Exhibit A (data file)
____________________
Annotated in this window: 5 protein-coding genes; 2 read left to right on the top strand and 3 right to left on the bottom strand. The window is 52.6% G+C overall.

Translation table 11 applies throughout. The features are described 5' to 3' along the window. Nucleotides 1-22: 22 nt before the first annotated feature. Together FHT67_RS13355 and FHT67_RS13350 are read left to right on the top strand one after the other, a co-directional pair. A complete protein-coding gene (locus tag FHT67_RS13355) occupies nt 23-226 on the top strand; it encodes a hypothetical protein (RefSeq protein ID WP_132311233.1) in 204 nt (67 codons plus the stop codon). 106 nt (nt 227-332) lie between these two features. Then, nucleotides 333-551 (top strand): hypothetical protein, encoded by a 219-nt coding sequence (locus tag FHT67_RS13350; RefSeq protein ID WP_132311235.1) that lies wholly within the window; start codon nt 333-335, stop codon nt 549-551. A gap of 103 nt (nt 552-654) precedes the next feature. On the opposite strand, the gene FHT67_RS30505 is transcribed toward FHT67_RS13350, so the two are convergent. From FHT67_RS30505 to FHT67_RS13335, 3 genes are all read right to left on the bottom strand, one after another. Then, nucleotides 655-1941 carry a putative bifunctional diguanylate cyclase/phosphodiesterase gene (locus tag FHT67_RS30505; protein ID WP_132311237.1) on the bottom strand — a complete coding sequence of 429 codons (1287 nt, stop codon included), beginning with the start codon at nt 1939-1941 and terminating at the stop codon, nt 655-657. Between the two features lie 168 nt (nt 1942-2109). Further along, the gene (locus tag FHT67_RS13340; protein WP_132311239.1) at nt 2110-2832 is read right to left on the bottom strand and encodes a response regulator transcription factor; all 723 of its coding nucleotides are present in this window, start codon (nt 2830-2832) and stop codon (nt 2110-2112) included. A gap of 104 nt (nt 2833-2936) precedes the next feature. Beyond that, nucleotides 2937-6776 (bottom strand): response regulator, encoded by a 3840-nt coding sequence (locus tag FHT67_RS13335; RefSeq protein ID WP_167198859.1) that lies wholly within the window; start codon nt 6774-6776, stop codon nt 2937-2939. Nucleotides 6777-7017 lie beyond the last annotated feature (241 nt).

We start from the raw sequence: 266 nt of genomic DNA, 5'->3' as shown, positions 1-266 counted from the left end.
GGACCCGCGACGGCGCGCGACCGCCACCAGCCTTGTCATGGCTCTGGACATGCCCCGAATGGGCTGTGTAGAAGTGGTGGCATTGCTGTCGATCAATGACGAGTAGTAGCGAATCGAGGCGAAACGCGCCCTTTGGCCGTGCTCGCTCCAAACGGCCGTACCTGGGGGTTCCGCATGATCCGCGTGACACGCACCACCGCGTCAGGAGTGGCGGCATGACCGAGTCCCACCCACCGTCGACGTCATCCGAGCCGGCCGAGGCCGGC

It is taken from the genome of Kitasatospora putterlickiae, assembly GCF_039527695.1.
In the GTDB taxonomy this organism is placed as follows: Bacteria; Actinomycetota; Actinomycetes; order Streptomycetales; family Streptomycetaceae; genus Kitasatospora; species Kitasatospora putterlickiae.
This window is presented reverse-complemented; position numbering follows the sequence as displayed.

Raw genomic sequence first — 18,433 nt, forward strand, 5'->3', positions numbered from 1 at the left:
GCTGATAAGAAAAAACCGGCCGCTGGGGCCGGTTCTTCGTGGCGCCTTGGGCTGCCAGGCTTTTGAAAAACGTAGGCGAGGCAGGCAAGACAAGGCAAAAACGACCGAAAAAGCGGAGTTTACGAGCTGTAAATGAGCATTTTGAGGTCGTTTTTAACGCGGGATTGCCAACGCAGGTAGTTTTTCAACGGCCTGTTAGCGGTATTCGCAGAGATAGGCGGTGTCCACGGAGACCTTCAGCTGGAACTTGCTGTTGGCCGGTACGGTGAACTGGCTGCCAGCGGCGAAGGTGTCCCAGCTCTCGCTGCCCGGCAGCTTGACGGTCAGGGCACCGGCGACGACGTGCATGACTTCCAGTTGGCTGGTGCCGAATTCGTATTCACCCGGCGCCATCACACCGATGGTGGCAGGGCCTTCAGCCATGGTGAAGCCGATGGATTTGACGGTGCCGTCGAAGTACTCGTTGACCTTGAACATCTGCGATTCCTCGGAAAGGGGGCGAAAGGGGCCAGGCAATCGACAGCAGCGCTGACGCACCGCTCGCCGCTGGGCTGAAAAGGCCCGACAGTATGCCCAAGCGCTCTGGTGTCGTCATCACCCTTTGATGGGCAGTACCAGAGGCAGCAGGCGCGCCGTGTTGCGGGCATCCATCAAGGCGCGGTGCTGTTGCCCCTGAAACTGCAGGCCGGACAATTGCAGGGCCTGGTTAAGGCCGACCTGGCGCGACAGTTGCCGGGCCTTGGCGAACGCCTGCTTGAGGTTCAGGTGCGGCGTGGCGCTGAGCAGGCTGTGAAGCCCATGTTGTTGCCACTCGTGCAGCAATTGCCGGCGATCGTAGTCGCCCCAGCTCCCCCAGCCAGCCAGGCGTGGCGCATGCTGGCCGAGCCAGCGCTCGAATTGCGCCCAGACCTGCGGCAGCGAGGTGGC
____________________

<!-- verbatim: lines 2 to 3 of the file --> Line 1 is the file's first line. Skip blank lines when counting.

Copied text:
Translation table 11 applies throughout. The features are described 5' to 3' along the window. Nucleotides 1-22: 22 nt before the first annotated feature. Together FHT67_RS13355 and FHT67_RS13350 are read left to right on the top strand one after the other, a co-directional pair. A complete protein-coding gene (locus tag FHT67_RS13355) occupies nt 23-226 on the top strand; it encodes a hypothetical protein (RefSeq protein ID WP_132311233.1) in 204 nt (67 codons plus the stop codon). 106 nt (nt 227-332) lie between these two features. Then, nucleotides 333-551 (top strand): hypothetical protein, encoded by a 219-nt coding sequence (locus tag FHT67_RS13350; RefSeq protein ID WP_132311235.1) that lies wholly within the window; start codon nt 333-335, stop codon nt 549-551. A gap of 103 nt (nt 552-654) precedes the next feature. On the opposite strand, the gene FHT67_RS30505 is transcribed toward FHT67_RS13350, so the two are convergent. From FHT67_RS30505 to FHT67_RS13335, 3 genes are all read right to left on the bottom strand, one after another. Then, nucleotides 655-1941 carry a putative bifunctional diguanylate cyclase/phosphodiesterase gene (locus tag FHT67_RS30505; protein ID WP_132311237.1) on the bottom strand — a complete coding sequence of 429 codons (1287 nt, stop codon included), beginning with the start codon at nt 1939-1941 and terminating at the stop codon, nt 655-657. Between the two features lie 168 nt (nt 1942-2109). Further along, the gene (locus tag FHT67_RS13340; protein WP_132311239.1) at nt 2110-2832 is read right to left on the bottom strand and encodes a response regulator transcription factor; all 723 of its coding nucleotides are present in this window, start codon (nt 2830-2832) and stop codon (nt 2110-2112) included. A gap of 104 nt (nt 2833-2936) precedes the next feature. Beyond that, nucleotides 2937-6776 (bottom strand): response regulator, encoded by a 3840-nt coding sequence (locus tag FHT67_RS13335; RefSeq protein ID WP_167198859.1) that lies wholly within the window; start codon nt 6774-6776, stop codon nt 2937-2939. Nucleotides 6777-7017 lie beyond the last annotated feature (241 nt).

We start from the raw sequence: 266 nt of genomic DNA, 5'->3' as shown, positions 1-266 counted from the left end.